Did you know that over 95% of all the bulbs grown for the Easter lily market are produced by just 10 farms in a narrow coastal region straddling the California-Oregon border? Known as the Easter Lily Capitol of the World, the area offers a climate of year-round mild temperatures, deep, rich alluvial soils and abundant rainfall which produces a consistent high quality bulb crop.

The Easter lily or Lilium longiforum, is native to the southern islands of Japan where it was grown and exported to the US until WW ll. When the Japanese attacked Pearl Harbor in 1941 the Japanese source of bulbs was abruptly cut off. As a result, the value of lily bulbs sky-rocketed and many who were growing lilies as a hobby here decided to go into business. The Easter lily bulbs at the time were called ‘White Gold’ and growers everywhere attempted to cash in on the crop. By 1945, there were about 1,200 growers producing bulbs up and down the Pacific coast from Vancouver to Long Beach. But producing quality, consistent lily bulbs proved to be quite demanding with specific climatic requirements. Over the years, the number of bulb producers dwindled to just the 10 current farms near the Oregon border. Even after the Japanese started to ship bulbs again after the war, they have never been able to come close to the quality of our U.S. grown bulbs.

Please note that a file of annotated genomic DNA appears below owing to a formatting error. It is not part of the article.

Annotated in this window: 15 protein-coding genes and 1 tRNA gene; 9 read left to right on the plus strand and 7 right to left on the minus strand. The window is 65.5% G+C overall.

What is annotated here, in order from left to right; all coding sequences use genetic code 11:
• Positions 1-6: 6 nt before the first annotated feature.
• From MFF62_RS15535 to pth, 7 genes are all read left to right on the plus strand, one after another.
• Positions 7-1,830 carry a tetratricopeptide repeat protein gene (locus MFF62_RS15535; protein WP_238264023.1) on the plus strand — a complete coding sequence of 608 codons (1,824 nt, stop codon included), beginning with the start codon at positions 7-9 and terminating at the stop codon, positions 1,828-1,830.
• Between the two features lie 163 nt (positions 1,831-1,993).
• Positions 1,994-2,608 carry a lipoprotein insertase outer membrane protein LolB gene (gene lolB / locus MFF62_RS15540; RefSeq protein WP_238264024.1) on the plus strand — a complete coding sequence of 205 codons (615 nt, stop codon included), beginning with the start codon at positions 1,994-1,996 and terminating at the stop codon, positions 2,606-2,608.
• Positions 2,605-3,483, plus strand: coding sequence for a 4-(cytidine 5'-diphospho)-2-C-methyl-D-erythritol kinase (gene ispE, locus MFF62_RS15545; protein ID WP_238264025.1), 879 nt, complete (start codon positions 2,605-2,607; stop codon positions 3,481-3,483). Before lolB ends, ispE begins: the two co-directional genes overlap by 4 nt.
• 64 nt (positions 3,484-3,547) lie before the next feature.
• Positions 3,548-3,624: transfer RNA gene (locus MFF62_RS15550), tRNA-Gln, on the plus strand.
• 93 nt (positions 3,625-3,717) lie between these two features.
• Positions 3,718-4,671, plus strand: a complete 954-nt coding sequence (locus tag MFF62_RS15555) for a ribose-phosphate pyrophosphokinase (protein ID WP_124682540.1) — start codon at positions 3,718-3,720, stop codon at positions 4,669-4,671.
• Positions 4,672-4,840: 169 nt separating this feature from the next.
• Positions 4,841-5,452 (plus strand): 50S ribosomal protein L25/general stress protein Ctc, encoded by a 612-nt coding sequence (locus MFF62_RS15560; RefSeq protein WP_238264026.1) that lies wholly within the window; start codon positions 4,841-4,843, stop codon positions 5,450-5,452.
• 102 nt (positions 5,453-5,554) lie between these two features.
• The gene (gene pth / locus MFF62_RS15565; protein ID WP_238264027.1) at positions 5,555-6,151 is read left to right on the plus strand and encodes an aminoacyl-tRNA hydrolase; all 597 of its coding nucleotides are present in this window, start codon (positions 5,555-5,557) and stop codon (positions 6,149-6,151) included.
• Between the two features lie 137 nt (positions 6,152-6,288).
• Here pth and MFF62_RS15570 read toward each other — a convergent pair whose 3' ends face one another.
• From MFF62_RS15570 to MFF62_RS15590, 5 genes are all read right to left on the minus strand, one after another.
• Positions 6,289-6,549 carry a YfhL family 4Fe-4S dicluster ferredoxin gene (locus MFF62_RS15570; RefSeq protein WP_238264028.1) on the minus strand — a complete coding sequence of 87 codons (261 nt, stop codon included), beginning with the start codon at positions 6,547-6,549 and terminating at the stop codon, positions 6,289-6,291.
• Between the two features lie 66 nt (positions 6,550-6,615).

Here’s how to make your Easter lily keep on giving. For the longest possible period of enjoyment, remove the yellow anthers from the flowers before the pollen starts to shed. This gives longer flower life and prevents the pollen from staining the white flowers. Place the plants in bright indirect daylight, not direct sunlight, and water when the soil surface feels dry to the touch. Do not let the plant sit in water.

After blooming, plant your lily outside in sun or part shade after letting it acclimate to brighter conditions for a week or so before transplanting. Plant in a well-drained garden bed that has been amended with lots of organic matter like compost and mulch the surface with more compost. As the original plants begin to die back, cut the stems back to the soil surface. New growth will soon emerge but go dormant again during the winter. Next year the will bloom naturally in the summertime.